Love and Romanpunk

Tansy Rayner Roberts
Love and Romanpunk Cover

Love and Romanpunk


I'm not a big reader of short fiction—I guess my sense of appreciation isn't calibrated for the usual hit rate of a good anthology—but this collection by Tansy Rayner Roberts was wonderful.

Love and Romanpunk begins with "Julia Agrippina's Secret Family Bestiary," in which, Julia says, "I have arranged the secrets of my family in alphabetical order, beast by beast." These family tales, told in Julia's wonderfully dry voice, weave together into a fantastical and very unexpected version of Roman history where the monsters not only plagued Julia's family, they were her family.

The second story, "Lamia Victoriana," was probably my least favorite of the collection, though still quite good. I think I'd have enjoyed it more if I was better versed in the classics. The story is narrated by Fanny Wollstonecraft, as she and her sister Mary run away with an unnamed poet and his sister. They are, of course, the titular lamia, seductive vampires in the old Victorian sense, and a lovely, spine-chilling change from the modern kind. There's an unexpected tie to Rome at the end, which I didn't entirely understand at the time, but which sets things up nicely for the last two stories.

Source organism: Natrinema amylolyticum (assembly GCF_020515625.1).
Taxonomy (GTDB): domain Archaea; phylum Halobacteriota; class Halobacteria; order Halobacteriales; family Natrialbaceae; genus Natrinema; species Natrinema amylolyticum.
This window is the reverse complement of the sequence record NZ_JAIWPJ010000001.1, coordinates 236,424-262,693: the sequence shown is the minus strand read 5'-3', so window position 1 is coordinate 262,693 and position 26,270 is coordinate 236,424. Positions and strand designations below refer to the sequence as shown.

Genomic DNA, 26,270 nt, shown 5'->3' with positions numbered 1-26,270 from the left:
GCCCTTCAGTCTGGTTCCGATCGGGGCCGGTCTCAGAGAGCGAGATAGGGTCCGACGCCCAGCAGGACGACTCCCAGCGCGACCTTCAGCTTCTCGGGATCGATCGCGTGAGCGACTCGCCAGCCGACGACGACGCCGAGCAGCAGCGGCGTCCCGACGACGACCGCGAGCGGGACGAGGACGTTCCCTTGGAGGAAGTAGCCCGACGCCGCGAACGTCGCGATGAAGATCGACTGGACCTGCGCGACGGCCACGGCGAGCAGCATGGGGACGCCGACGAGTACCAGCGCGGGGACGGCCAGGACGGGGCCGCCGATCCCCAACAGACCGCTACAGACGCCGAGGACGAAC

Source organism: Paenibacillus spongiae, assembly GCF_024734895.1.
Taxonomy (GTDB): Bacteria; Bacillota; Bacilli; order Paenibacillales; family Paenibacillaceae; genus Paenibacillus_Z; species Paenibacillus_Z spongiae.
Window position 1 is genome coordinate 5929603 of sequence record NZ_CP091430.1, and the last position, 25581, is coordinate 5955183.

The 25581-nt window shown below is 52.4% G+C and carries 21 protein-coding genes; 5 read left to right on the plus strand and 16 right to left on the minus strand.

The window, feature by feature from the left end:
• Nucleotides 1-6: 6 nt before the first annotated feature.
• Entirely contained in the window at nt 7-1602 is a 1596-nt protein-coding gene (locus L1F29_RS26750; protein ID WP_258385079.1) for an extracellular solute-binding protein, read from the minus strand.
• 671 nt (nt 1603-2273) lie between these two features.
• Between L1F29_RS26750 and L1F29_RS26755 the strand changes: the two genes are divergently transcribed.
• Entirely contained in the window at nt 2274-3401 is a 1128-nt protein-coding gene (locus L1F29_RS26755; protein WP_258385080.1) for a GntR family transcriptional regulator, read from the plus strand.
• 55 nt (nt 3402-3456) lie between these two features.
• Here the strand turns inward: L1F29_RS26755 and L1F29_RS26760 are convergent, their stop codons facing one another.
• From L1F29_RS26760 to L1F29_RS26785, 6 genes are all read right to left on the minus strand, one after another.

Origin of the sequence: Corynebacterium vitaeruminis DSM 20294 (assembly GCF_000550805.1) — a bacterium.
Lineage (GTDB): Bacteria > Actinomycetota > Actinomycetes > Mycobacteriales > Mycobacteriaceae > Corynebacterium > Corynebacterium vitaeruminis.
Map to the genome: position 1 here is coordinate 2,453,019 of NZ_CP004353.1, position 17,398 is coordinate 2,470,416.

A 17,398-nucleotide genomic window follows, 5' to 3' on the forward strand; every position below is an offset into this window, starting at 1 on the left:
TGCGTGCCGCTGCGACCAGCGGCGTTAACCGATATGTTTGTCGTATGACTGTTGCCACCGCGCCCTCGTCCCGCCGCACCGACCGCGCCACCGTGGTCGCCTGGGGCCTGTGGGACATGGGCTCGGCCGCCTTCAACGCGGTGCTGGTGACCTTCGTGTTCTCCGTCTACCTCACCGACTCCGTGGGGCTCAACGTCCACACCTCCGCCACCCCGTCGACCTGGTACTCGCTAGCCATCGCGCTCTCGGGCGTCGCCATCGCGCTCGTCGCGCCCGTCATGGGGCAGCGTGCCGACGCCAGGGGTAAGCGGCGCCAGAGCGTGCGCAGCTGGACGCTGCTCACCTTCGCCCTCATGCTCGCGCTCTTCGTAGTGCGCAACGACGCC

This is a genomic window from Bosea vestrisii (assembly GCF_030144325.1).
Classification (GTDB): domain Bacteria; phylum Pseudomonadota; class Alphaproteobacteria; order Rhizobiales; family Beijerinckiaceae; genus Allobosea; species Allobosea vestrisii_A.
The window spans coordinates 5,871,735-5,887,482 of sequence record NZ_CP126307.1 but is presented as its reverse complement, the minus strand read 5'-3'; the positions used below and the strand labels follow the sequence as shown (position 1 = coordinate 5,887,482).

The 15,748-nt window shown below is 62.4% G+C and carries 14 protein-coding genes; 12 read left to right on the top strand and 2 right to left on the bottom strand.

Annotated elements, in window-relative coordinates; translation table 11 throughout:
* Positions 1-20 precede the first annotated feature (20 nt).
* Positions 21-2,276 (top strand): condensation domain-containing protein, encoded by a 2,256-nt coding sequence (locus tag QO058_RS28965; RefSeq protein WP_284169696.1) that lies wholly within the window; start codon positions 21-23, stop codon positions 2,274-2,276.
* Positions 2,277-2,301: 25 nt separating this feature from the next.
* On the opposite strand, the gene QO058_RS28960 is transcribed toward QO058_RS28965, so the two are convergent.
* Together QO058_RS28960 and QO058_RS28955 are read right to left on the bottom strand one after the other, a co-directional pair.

"The Patrician" was my favorite. Set in modern-day Nova Ostia, a fictional replica Roman city in Australia, made with real stone from Ostia and Herculaneum. That part's important, because the stone attracts the beasts of Rome, giving the residents more than their fair share of monsters. Sixteen-year-old Clea meets a stranger shortly before the Temple of Vesta burns down, killing two. It was the stranger, of course, a man named Julius, and the dead women lamia. He is the last of the Julias, and his task is to rid the world of the beasts of Rome. He saves her brother from a third lamia, and disappears. He reappears periodically throughout Julia's life, killing monsters, and gradually revealing the story of his life, and becoming a part of hers. I will admit, the ending tugged at my heartstrings more than a little.

The final story, "Last of the Romanpunks," picks up with Clea's grandson Sebastian, in an Ancient-Roman-themed bar on an airship–incidentally, owned by his ex-girlfriend, who is intent on bringing back the lamias Julius wiped out, and becoming one herself. Fortunately, Seb learned a few things from his grandma, and the Julias never truly die.

Each story could stand on its own, but I loved the way they all connected, making a whole greater than the sum of its parts. I may not know a lot of Roman history, but I could feel the author's love of the subject in every line. The monsters and monster-hunters may have been larger than life, but the ordinary people on the sidelines, Clea in particular, felt very real. Love and Romanpunk is smart, witty, surprising, and very much worth a read.